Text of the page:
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Lower Lid Blepharoplasty (Bags Under Your Eyes)


Eye Bags or puffy eyes occur to almost everyone at some time in their lives, but when they become a chronic problem, these under eye bags, puffy eyes and sometimes drooping eyelids can become more than just a temporary annoyance.

There are many reasons a person can have under eye bags, drooping eyelids, and other aesthetic problems of the eye area. As we age, the eye area can have a huge impact on how our face looks, often creating a tired, bored, or even angry expression. For some, a tired appearance can be disheartening and even misleading, thus impacting one’s self-esteem. As a solution to this common problem, our offices in Austin, New Braunfels, Westlake, and Lakeway offer a popular procedure known as blepharoplasty (cosmetic eyelid surgery).

Most commonly, aging eyelids start to droop and sag as muscles weaken. When skin loses elasticity, and fat starts to press against the thinning skin of the lower eyelids, it may be a good time to consider a blepharoplasty consultation with Dr. Paul.

The purpose of eye bag surgery is to reposition facial fat and sometimes remove excess skin for a more rested and youthful expression. There are two basic types of eyelid surgery: upper lid blepharoplasty and lower lid blepharoplasty. The two can be performed combined or as singular procedures. They can also be performed with additional procedures such as a brow lift or face lift as part of a complete facial rejuvenation. Lower blepharoplasty is primarily used to address undereye bags and pockets of fat beneath the eye, while an upper blepharoplasty is to correct drooping upper eyelids that may be affecting one’s expression and/or normal vision.


Candidates for eye bag and eyelid surgery are healthy adults with excess skin, drooping skin, or puffy bags of fatty tissue around the eyes. Most patients are interested in blepharoplasty for cosmetic reasons, but there are some conditions that cause the upper eyelid to droop, impairing normal vision. In other instances aging may lead to malposition of the lower eyelid which can lead to drying of the eyes. Patients should have realistic expectations about the results of the procedure and be aware of the limitations of the surgery.
A lower eyelid correction is a relatively minor procedure but requires a oculoplastic surgeon to possess a great deal of experience and skill. Dr. Paul is an expert in the different operating techniques and know how to achieve the most natural results.


During your initial consultation, Dr. Paul will discuss your concerns about your eyes. He will also carefully evaluate your medical history, noting any prior history of eyelid surgery, dry eyes, or the use of blood thinners. He will also pay special attention to the surrounding anatomic structures such as the upper eyelids, cheeks, as well as the strength of the lower eyelid muscles.

About The Procedure

Typically, the anesthesia used will be tailored to the patient’s comfort level and the type of procedure(s) being performed. If only blepharoplasty is being performed, local anesthesia with oral sedation can be an excellent option in our office, however if combined with other procedures – or if the patient prefers – general anesthesia can be used at one of our outpatient surgical centers around the greater Austin area. Eyelid surgery takes about 1-2 hours on average when performed as a standalone procedure for both eyes.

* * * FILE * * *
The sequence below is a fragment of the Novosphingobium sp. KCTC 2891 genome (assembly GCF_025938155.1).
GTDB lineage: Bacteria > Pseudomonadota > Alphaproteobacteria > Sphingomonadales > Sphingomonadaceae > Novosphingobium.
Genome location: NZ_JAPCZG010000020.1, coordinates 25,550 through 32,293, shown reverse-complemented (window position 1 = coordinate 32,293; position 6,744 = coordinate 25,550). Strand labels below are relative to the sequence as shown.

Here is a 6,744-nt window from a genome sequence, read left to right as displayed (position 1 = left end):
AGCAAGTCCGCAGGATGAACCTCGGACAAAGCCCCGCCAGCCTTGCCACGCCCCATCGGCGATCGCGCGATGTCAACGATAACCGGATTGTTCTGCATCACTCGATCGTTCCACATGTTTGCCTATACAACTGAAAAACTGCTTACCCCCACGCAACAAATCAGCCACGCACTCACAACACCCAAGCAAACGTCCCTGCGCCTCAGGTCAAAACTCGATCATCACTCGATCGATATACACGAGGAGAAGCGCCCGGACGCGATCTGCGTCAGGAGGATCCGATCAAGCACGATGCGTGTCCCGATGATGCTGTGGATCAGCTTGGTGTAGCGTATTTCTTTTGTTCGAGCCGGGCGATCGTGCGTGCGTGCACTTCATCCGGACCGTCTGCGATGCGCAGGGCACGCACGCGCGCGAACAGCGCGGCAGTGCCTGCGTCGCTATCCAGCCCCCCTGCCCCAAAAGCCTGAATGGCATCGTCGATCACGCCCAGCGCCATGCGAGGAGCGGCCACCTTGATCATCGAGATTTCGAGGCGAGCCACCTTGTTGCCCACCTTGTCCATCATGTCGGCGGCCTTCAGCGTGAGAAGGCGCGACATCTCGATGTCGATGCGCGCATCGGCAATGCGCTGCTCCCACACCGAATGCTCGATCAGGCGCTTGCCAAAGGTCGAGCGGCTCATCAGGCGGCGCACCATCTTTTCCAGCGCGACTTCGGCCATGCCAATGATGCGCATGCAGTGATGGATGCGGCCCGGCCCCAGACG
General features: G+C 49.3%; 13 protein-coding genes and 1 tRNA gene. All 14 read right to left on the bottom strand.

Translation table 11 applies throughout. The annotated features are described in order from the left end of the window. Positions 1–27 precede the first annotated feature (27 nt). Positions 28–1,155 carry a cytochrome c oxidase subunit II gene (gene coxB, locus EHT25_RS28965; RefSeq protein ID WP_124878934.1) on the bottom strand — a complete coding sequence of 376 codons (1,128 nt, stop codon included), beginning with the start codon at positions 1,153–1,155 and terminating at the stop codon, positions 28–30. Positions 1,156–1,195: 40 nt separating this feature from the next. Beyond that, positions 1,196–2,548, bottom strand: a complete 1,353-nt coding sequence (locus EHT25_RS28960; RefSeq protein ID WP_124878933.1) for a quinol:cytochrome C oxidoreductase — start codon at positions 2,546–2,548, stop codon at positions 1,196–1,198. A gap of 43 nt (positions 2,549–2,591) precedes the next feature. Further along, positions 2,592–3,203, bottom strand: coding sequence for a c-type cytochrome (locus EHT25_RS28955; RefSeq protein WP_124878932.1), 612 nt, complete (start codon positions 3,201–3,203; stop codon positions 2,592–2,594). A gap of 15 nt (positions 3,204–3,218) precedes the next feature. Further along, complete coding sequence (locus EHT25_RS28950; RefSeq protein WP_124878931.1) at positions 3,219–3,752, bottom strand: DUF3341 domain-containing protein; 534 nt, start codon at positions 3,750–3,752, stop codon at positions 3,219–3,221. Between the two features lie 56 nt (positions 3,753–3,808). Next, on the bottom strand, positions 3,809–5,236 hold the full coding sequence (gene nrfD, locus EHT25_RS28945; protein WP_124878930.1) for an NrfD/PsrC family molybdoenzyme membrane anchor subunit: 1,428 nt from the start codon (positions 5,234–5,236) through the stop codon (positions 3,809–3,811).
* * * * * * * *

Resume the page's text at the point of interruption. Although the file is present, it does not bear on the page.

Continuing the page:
A lower blepharoplasty is performed through small incisions hidden through the backside of the eyelid, also called a transconjunctival approach. Specifically, this area is underneath the lower lashes within the moist lining tissue on the inside of the eyelid. The main goal of this procedure to remove or re-position excess fat to smooth the area beneath the eyes and achieve a rested, youthful appearance.

Upper blepharoplasty usually involves the conservative removal of skin and occasionally muscle and fat of the upper eyelid and is performed through small incisions in the upper eyelid crease.
Scarring is minimal for both techniques, as the incisions are small and hidden within the eyelids and eyelashes. Major complications with blepharoplasty surgery are rare, and the procedure is considered very safe. Dr. Paul is always meticulous with his approach, avoiding the removal of too much skin and fat for a very natural appearance and beautiful results.


Patients usually have a short recovery time after blepharoplasty. Although bruising and swelling is usually worse on the day after surgery, they quickly begin to disappear. During the first 48 hours, the use of cool compresses can greatly reduce bruising and swelling around the eyes and face. Light activity such as walking will also help speed healing. Thin bandages are usually placed over the incision sites and removed in several days, while the stitches can remain in the skin for about a week. Sometimes self-absorbing stitches are used that do not require removal.

Most people return to normal activities after seven to 10 days following blepharoplasty. By two weeks after eyelid surgery, the majority of the bruising and swelling will resolve.


Other treatment may also need to be considered. If the upper eyelid condition is accompanied by sagging of the eyebrows, then a forehead lift may be recommended. Smoothing of the crow’s feet may be accomplished with Botox, Dysport, or chemical peel resurfacing procedures. For dark circles under the eyes, alternatives to surgery include filler. Juvederm and Restylane are two great options we use at Austin Oculofacial Plastics to improve the appearance of sunken eyes or dark circles as well as hollowing of the cheeks. Dr. Paul and his knowledgeable team would be happy to provide further information if you have an interest in any of these additional procedures.